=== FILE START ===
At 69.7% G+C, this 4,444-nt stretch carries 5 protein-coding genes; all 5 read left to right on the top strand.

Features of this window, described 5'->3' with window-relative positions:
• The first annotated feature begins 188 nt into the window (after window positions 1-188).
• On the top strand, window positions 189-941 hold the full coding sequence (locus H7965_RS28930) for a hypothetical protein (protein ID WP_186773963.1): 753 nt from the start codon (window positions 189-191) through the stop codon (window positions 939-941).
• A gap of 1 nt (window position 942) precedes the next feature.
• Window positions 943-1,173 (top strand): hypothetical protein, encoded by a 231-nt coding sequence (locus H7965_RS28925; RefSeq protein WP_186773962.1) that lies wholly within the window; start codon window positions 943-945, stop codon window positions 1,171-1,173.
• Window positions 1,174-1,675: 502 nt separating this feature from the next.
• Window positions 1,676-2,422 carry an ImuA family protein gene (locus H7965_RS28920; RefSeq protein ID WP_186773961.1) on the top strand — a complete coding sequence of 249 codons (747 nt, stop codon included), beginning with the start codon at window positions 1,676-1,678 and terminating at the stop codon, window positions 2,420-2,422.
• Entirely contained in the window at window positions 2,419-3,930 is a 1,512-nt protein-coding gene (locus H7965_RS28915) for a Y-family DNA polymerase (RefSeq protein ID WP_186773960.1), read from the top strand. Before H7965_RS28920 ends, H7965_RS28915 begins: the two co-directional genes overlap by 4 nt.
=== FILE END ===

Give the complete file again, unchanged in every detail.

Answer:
At 69.7% G+C, this 4,444-nt stretch carries 5 protein-coding genes; all 5 read left to right on the top strand.

Features of this window, described 5'->3' with window-relative positions:
• The first annotated feature begins 188 nt into the window (after window positions 1-188).
• On the top strand, window positions 189-941 hold the full coding sequence (locus H7965_RS28930) for a hypothetical protein (protein ID WP_186773963.1): 753 nt from the start codon (window positions 189-191) through the stop codon (window positions 939-941).
• A gap of 1 nt (window position 942) precedes the next feature.
• Window positions 943-1,173 (top strand): hypothetical protein, encoded by a 231-nt coding sequence (locus H7965_RS28925; RefSeq protein WP_186773962.1) that lies wholly within the window; start codon window positions 943-945, stop codon window positions 1,171-1,173.
• Window positions 1,174-1,675: 502 nt separating this feature from the next.
• Window positions 1,676-2,422 carry an ImuA family protein gene (locus H7965_RS28920; RefSeq protein ID WP_186773961.1) on the top strand — a complete coding sequence of 249 codons (747 nt, stop codon included), beginning with the start codon at window positions 1,676-1,678 and terminating at the stop codon, window positions 2,420-2,422.
• Entirely contained in the window at window positions 2,419-3,930 is a 1,512-nt protein-coding gene (locus H7965_RS28915) for a Y-family DNA polymerase (RefSeq protein ID WP_186773960.1), read from the top strand. Before H7965_RS28920 ends, H7965_RS28915 begins: the two co-directional genes overlap by 4 nt.